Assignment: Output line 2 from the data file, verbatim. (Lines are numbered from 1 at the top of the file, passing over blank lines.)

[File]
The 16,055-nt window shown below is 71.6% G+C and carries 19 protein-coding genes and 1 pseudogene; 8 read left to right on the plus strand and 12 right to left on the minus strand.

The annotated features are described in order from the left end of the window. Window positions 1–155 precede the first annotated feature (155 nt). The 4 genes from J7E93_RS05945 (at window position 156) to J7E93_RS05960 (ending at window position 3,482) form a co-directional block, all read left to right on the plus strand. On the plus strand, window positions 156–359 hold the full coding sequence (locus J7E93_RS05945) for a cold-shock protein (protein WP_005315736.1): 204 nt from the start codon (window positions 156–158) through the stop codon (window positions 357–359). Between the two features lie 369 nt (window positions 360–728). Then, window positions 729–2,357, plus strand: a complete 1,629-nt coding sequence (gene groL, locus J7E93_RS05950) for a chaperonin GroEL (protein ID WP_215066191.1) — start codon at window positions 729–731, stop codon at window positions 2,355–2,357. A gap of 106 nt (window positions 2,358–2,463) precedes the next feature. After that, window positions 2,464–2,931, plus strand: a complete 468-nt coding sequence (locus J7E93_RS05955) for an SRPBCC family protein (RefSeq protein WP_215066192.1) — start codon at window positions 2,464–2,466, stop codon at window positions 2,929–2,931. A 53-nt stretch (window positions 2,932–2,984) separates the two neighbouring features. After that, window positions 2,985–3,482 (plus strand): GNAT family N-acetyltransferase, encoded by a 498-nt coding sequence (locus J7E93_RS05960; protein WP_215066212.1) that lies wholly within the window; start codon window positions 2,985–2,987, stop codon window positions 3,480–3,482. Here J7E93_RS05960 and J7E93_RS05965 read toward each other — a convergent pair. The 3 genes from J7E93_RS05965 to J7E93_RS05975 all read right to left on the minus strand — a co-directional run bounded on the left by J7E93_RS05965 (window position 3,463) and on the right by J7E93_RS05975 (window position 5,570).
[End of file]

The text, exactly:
The annotated features are described in order from the left end of the window. Window positions 1–155 precede the first annotated feature (155 nt). The 4 genes from J7E93_RS05945 (at window position 156) to J7E93_RS05960 (ending at window position 3,482) form a co-directional block, all read left to right on the plus strand. On the plus strand, window positions 156–359 hold the full coding sequence (locus J7E93_RS05945) for a cold-shock protein (protein WP_005315736.1): 204 nt from the start codon (window positions 156–158) through the stop codon (window positions 357–359). Between the two features lie 369 nt (window positions 360–728). Then, window positions 729–2,357, plus strand: a complete 1,629-nt coding sequence (gene groL, locus J7E93_RS05950) for a chaperonin GroEL (protein ID WP_215066191.1) — start codon at window positions 729–731, stop codon at window positions 2,355–2,357. A gap of 106 nt (window positions 2,358–2,463) precedes the next feature. After that, window positions 2,464–2,931, plus strand: a complete 468-nt coding sequence (locus J7E93_RS05955) for an SRPBCC family protein (RefSeq protein WP_215066192.1) — start codon at window positions 2,464–2,466, stop codon at window positions 2,929–2,931. A 53-nt stretch (window positions 2,932–2,984) separates the two neighbouring features. After that, window positions 2,985–3,482 (plus strand): GNAT family N-acetyltransferase, encoded by a 498-nt coding sequence (locus J7E93_RS05960; protein WP_215066212.1) that lies wholly within the window; start codon window positions 2,985–2,987, stop codon window positions 3,480–3,482. Here J7E93_RS05960 and J7E93_RS05965 read toward each other — a convergent pair. The 3 genes from J7E93_RS05965 to J7E93_RS05975 all read right to left on the minus strand — a co-directional run bounded on the left by J7E93_RS05965 (window position 3,463) and on the right by J7E93_RS05975 (window position 5,570).